Wednesday, April 19, 2017

Pelinti Bula and Pilkunnussija

Today I want to share with you two new words that I didn’t even know I needed. 

The first of these is Pelinti Bula, from Ghana. It’s a word that describes the instinctive, involuntary action we end up doing when we inadvertently eat something piping hot. 

The hot dance that our mouth responds with, the one in which we move the hot food around in our mouth in a desperate attempt to cool it before swallowing, while shouting “Ooooohhhh” and “Aaaahhhhhh,” that is Pelinti Bula, at its finest.

I can’t tell you how pleased I am to learn this word.

I have never been sensible enough to check the temperature of food before lobbing it into my mouth like a grenade. And like a grenade, it bursts.

And then I do the Pelinti Bula, tossing the food from side to side, hoping it will cool, when all it does is burn this side of my mouth first, and then the other, while scalding my tongue, and rendering it incapable of tasting anything for the next seven hours. At least.

It’s like walking barefoot on hot sand. You hop about from one foot to another, hoping the ordeal will be over.

Have you ever had to resort to Pelinti Bula?

The second word that is integral to my personality comes to us, courtesy the Finns. The word is Pilkunnussija, Finnish for a person who pays exceptional and unnecessary attention to detail.

I’m a complete Pilkunnussija when it comes to grammar. I’m always editing other people’s writing, in my mind.

But it was only a few months ago that I learned just how far I was taking my obsession with grammar.

La Niña and El Niño were playing with each other. Suddenly they started fighting, slapping and pinching each other. I quickly ran towards them and pulled them apart.

Unable to vent out their anger physically, they began to point fingers at each other.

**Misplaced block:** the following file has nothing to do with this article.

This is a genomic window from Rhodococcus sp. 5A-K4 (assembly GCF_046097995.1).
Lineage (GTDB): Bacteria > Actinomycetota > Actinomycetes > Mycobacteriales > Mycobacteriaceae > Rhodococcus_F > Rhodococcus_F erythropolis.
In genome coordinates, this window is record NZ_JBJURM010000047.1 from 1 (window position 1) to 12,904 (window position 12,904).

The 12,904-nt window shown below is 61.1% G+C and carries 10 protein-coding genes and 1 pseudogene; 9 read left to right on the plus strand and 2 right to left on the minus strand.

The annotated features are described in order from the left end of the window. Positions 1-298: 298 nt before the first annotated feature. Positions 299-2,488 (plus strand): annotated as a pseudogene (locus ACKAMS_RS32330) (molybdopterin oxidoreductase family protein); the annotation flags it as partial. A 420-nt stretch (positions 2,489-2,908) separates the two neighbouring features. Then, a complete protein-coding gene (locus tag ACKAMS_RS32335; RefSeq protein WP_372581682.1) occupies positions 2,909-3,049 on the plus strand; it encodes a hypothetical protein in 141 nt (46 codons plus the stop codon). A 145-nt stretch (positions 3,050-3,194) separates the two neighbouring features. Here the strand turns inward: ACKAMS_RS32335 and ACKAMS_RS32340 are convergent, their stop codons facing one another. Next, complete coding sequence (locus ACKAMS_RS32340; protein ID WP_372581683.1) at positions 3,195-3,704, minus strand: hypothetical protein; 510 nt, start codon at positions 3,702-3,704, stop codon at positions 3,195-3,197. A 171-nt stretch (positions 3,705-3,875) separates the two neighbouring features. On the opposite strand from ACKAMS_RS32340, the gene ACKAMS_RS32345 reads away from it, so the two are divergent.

“He started it,” said La Niña.

“No, Mamma, she bate me first, then I bate her.”

Now any sensible mother would have tried to calm her kids down. But Pilkunnussija can hardly be credited with sense.

So this Mamma said to her five-year-old son, “No, darling, that’s not the right thing to say. The past tense of eat is ate, but the past tense of beat is not bate. It is still beat. And the past tense of the word, meet, is met. Understood?”

El Niño nodded, clearly pleased that his behaviour was not being discussed any more.

I looked up, and saw La Niña, with a disbelieving look on her face. “I don’t believe it, Mamma,” she said. “Instead of scolding him and correcting his behaviour, you are correcting his grammar.”

That was when it hit me. The intensity of my Pilkunnussija.

Have you ever acted like a Pilkunnussija?


  1. I can't help but correct my childrens' grammar as well. As for the hot food, I hate it when the roof of my mouth gets burned right behind the front two teeth and swells. So painful.

    That's a gorgeous place to visit. We go to a fancy hotel every Christmas to see a gingerbread house contest (Grovepark Inn, Asheville, NC), but we do not stay at the hotel.

    1. Oh yes, eating hot food is no fun. I've learned that lesson often enough, and yet I never seem to remember.

  2. Hi Cynthia - love the hot one ... it used to happen quite often! I can be obsessive ... but I've come to adjust - love your explanation though ... cheers Hilary

    1. Thanks, Hilary. I still haven't learned to tone down my obsession. Maybe my kids will teach me that.

  3. Definitely need the word for hot food in the mouth - why do we still do it even when we are adults for goodness sake???? And as for your recount, I am pretty much the same - and you can imagine how that went sometimes as a teacher in a class of 5 year olds!!

    1. I guess some lessons we have to keep learning, until they register in our minds.
      I can imagine your attempts to instill good grammar skills into 5-year-old kids. But then again, you have to let them start young.

  4. Yes, I have done the hot food swirl, but your second word description had me laughing out loud.

    1. YEs, Denise, they are words we can all relate to.
      Glad to know you enjoyed the description.

  5. Have I ever acted like a Pilkunnussija? Oooh yes. In fact, I am always fussing over details, and I do not restrict my fussing to grammar. Thanks for the fun words!
    Melanie Atherton Allen

    1. Melanie, glad to meet you. It's always nice to meet another Pilkunnussija. If we didn't fuss over details, how would we reach out for perfection.

  6. Hilarious. I can imagine your daughter looking at you in disbelief. I am a Pilkunnussija when it comes to music. I can't stand it when so-called singers are unable to hit the high notes properly.


    1. Anjali, isn't it painful, when you are a Pilkunnussija and other people don't share the same attention to detail.



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